22 October 2020 | 8 minutes.

A brief history of Slow Food

Jack Coulton
Slow Food International – Communications Officer

Jack Coulton, Slow Food International – Communications Officer

Despite the hiccups of decision-making, the Common Agricultural Policy (CAP) will take substantial steps in contributing to the new EU Green Deal.

Our story begins in Rome, in March 1986, where the first McDonald’s in the country opened near the famous Spanish Steps. The event was met with widespread protests from all corners of society involving thousands of people. In a symbolic action, one man decided to feed the protesters with plates of pasta, and a movement was born. His name was Carlo Petrini, a journalist from Bra, in the northwestern Piedmont region, and through his determination and zeal the nascent Slow Food organization started to spread.

The process was initially informal, through word-of-mouth, phone calls (the internet was still a distant dream), the Arci network (the Italian Recreational and Cultural Association, the largest non-religious association in the country), and Il Gambero Rosso, a food insert of the newspaper Il Manifesto. In November 1987 the Slow Food Manifesto, written by Petrini’s close friend and comrade Folco Portinari, was first published. The movement officially became international two years later, in December 1989, when the Slow Food Manifesto for an International Movement for the Defense of and Right to Pleasure was signed at the Opéra Comique in Paris by leading Italian cultural figures such as Dario Fo and representatives from 14 other countries.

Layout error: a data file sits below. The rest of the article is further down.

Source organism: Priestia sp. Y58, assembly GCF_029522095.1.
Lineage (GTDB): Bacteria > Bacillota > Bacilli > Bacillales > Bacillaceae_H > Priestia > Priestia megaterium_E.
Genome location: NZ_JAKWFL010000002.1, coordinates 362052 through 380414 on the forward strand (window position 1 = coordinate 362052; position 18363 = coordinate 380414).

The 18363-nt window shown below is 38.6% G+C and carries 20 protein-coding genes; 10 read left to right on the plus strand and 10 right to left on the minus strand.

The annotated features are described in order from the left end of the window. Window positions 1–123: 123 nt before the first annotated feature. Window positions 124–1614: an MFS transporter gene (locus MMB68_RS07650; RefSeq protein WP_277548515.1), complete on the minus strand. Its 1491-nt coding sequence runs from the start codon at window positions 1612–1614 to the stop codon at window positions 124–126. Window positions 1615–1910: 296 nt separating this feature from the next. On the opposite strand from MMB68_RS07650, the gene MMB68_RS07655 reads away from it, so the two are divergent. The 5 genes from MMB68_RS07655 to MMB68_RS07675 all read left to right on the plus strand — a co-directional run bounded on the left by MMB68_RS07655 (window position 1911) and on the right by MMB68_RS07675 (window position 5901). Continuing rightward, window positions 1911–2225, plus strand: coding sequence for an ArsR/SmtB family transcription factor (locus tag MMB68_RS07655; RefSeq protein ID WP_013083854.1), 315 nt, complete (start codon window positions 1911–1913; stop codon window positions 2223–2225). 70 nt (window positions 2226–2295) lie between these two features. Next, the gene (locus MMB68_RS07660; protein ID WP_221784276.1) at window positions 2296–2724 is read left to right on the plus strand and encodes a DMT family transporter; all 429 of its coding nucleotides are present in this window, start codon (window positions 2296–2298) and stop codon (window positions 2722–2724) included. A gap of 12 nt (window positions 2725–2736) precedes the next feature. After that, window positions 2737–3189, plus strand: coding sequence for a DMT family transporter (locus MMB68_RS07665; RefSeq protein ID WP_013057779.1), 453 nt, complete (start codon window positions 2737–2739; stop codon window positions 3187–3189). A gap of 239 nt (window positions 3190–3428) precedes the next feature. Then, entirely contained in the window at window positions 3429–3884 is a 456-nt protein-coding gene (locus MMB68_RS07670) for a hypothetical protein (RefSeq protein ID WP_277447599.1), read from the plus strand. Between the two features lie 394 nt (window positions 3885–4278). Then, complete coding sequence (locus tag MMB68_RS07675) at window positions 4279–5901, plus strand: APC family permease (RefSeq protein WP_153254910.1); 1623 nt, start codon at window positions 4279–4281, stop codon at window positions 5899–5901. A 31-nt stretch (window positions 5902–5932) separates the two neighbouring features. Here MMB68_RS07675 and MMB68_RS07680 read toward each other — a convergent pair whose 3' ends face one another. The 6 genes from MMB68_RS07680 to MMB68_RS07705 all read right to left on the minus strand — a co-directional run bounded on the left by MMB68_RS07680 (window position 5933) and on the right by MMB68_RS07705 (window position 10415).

It took human societies thousands of years to develop this rich diversity of food cultures, and it could all be lost within a few generations unless action is taken to save them

With its origins as a literary cultural movement, the next step for Slow Food was to set up a publishing arm—Slow Food Editore—and release its first book, Osterie d’Italia (1990), a guide to the slowest restaurants in the country. It has been published annually ever since, becoming a solid reference point for all those interested in a dining experience that reflects local food traditions. National associations were set up in Germany and Switzerland in 1992 and 1993 respectively, as the organization took root and continued its spread within Italy.

Continue reading

This content has been published in one of our Magazines. You can read it by subscribing to the Enthusiast plan!

Subscribe to read more

Already subscribed? Log in.